June, 1895, Theodor Herzl wrote in his diary: “In Paris, as I have said, I achieved a freer attitude toward anti-Semitism… Above all, I recognized the emptiness and futility of trying to combat anti-Semitism.”
By Dr. Ashraf Ezzat / Staff Writer
How do we explain Hitler’s hatred towards the Jews? One reason why that was so, is the important but seldom stressed fact that there was nothing at all odd or unusual about a dislike of Jews almost anywhere in the world of the 1930s or even of long centuries before that time.
Throughout the history of Europe, there has always been a deeply rooted dislike and intolerance toward Jews.
Antipathy toward Jews and Judaism during ancient times go back to the Roman period. The intolerance escalated during the middle Ages with blood libels, expulsions, forced conversions and various pogroms.
History of anti-Semitism
Jews intolerance reached its peak with the eleventh century crusades which witnessed horrible massacres of the Jews only to be followed by expulsions waves including, in 1290, the banishing of all English Jews; in 1396, the expulsion of 100,000 Jews in France; and in 1421, the expulsion of thousands from Austria where Many of the expelled Jews fled to Poland. In 1478 the Spanish Inquisition took place, the expulsion from Spain in 1492 and the expulsion from Portugal in 1497…it seems like medieval Europe was throwing the Jews out of the continent.
The Black Death epidemic which swept throughout Europe in the 17th century and annihilated almost half of its population was blamed on the Jews.
The 19th century saturated with anti-Jewish sentiments culminated in the famous Dreyfus Affair, an event of the late 19th century and early 20th century which in a way foreshadowed the then impending atrocious Holocaust.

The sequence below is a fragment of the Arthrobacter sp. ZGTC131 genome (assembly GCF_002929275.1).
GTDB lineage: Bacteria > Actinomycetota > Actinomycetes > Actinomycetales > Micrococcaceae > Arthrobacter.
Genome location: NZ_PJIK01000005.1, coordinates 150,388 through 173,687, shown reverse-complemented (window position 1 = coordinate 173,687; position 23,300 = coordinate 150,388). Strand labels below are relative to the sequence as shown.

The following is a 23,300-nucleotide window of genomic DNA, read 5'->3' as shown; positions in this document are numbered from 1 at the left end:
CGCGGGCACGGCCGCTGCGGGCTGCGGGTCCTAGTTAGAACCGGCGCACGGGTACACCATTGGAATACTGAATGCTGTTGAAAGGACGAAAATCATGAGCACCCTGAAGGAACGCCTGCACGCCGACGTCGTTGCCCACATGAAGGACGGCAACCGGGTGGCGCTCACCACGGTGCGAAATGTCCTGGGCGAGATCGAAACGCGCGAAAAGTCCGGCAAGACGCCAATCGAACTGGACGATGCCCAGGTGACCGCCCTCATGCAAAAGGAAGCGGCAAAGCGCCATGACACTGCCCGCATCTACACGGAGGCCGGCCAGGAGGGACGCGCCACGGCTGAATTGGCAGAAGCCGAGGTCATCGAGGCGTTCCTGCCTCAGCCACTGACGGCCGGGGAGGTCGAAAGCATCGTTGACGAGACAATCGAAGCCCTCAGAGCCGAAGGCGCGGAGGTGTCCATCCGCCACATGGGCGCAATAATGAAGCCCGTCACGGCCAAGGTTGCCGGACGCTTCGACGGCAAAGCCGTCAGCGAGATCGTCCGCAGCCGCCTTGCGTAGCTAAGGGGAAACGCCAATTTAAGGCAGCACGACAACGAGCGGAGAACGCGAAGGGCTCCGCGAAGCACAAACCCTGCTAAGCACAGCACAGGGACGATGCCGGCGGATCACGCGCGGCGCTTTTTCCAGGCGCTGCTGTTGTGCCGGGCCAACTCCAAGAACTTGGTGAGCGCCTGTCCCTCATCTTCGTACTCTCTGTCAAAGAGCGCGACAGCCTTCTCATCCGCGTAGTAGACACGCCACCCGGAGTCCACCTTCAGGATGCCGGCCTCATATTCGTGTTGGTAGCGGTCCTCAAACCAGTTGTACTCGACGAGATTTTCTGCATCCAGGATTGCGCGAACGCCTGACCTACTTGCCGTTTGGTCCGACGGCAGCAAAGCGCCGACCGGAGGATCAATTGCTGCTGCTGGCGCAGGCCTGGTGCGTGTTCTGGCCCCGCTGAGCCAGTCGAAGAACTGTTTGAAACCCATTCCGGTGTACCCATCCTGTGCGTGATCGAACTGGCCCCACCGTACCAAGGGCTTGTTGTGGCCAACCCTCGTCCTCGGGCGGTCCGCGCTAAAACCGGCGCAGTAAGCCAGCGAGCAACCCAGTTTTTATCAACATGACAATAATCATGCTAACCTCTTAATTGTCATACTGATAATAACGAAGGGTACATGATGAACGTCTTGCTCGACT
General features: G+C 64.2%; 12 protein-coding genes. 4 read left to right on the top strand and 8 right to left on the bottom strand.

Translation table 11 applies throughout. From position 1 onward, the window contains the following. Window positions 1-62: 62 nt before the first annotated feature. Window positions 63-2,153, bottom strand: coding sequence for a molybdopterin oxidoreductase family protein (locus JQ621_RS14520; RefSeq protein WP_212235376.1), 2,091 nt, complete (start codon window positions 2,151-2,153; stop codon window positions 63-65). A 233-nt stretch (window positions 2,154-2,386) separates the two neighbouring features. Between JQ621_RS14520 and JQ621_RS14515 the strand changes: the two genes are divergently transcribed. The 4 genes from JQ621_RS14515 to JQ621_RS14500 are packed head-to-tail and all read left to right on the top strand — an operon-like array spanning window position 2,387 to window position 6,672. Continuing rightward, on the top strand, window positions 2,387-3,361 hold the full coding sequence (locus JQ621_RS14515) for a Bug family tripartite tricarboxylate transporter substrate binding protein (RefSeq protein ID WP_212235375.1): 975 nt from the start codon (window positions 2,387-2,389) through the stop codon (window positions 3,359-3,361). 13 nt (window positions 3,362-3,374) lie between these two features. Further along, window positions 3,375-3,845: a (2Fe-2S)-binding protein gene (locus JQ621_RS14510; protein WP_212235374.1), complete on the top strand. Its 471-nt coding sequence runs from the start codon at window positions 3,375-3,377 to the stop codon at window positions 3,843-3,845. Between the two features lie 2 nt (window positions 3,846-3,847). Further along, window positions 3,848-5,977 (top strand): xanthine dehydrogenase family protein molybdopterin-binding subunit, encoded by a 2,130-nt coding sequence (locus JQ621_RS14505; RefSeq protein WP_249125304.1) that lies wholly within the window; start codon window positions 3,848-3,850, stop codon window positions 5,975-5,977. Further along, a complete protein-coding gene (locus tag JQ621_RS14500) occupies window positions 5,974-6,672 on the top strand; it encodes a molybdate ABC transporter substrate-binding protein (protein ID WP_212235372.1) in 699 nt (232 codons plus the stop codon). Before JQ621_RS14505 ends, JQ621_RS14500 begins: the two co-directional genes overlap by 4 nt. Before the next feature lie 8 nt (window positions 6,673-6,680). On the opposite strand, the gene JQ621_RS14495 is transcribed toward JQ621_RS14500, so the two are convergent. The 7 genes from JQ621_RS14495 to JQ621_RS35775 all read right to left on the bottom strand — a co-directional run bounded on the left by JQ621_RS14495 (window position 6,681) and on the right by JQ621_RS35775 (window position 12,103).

… Hitler was to a considerable degree simply voicing the conventional wisdom of his times and he was far from alone in doing so. The plain fact is that it was not just the Nazis who brought about the Holocaust. To its shame, the whole of the western world did.
We only began to hear of anti-Semitism in modern times but the hatred and contempt for the Jews goes back in time to the Crucifixion of Jesus .
Herzl and anti- Semitism
… The word “Anti-Semitism” – though historically and etymologically inaccurate terminology – still, it undoubtedly managed to describe how most of the peoples – especially in the Christian Europe – felt towards Jews throughout history.
You can call it anti- Semitism, intolerance of Jews or the longest hatred ever in history but we have to admit that there is something inherently irreconcilable- to the gentile way of life- in the genuine attributes of the Jews and their culture that peoples throughout different places and times disliked.
Even Theodor Herzl – the creator of political Zionism and the author of the book Der Judenstaat (the Jewish state ) felt the same way toward Jews and Judaism. He often –according to his diary- showed contempt and dislike of his fellow Jews who abided by the Torah and Jewish traditions.
… Yes, Herzl was an anti-Semite in disguise.
He tried his best, not to oppose and fight anti-Semitism- which he finally came to the conclusion that it was inescapable, but to break loose of his Jewishness.
A recent and compelling – must watch– Israeli documentary released by the Israeli television “ Zionism and Herzl: The Anti-Semitic Side of Zionism” showed that, at first, Herzl thought that assimilation into the enlightened European society and culture would make an equal German citizen-despite his Jewish ethnicity- out of him but that failed to work as expected.
Later on he tried to get rid of his Jewishness by inviting the Jews living in Vienna to convert en masse to Christianity which he considered a more purified religion and far superior to Judaism.
Herzl’s anti-Semitic ideas were well articulated in an article he wrote in the “deutsche Zeitung”… in which he depicted Jews as villains and was quoted saying;
“The wealthy Jews control the world, in their hands lies the fate of governments and nations. They set governments one against the other. When the wealthy jews play, the nations and the rulers dance. One way or the other, they get rich”